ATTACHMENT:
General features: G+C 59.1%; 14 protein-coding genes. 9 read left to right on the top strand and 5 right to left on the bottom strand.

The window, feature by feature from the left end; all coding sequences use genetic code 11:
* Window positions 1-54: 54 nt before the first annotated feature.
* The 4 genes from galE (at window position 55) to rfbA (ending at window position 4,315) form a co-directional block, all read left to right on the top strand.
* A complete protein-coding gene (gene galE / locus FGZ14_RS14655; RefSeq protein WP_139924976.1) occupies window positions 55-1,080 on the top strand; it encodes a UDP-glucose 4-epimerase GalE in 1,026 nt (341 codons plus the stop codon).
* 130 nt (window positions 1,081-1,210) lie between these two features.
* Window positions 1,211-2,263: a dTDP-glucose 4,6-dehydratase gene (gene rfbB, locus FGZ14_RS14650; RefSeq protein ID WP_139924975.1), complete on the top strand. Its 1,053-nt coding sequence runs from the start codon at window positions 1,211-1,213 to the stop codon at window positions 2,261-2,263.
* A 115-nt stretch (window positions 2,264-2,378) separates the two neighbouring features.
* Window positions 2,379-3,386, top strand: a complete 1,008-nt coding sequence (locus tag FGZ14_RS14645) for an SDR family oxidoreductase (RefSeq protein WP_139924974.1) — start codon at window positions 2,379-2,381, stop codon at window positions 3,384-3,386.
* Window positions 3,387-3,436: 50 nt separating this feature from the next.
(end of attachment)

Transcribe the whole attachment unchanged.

General features: G+C 59.1%; 14 protein-coding genes. 9 read left to right on the top strand and 5 right to left on the bottom strand.

The window, feature by feature from the left end; all coding sequences use genetic code 11:
* Window positions 1-54: 54 nt before the first annotated feature.
* The 4 genes from galE (at window position 55) to rfbA (ending at window position 4,315) form a co-directional block, all read left to right on the top strand.
* A complete protein-coding gene (gene galE / locus FGZ14_RS14655; RefSeq protein WP_139924976.1) occupies window positions 55-1,080 on the top strand; it encodes a UDP-glucose 4-epimerase GalE in 1,026 nt (341 codons plus the stop codon).
* 130 nt (window positions 1,081-1,210) lie between these two features.
* Window positions 1,211-2,263: a dTDP-glucose 4,6-dehydratase gene (gene rfbB, locus FGZ14_RS14650; RefSeq protein ID WP_139924975.1), complete on the top strand. Its 1,053-nt coding sequence runs from the start codon at window positions 1,211-1,213 to the stop codon at window positions 2,261-2,263.
* A 115-nt stretch (window positions 2,264-2,378) separates the two neighbouring features.
* Window positions 2,379-3,386, top strand: a complete 1,008-nt coding sequence (locus tag FGZ14_RS14645) for an SDR family oxidoreductase (RefSeq protein WP_139924974.1) — start codon at window positions 2,379-2,381, stop codon at window positions 3,384-3,386.
* Window positions 3,387-3,436: 50 nt separating this feature from the next.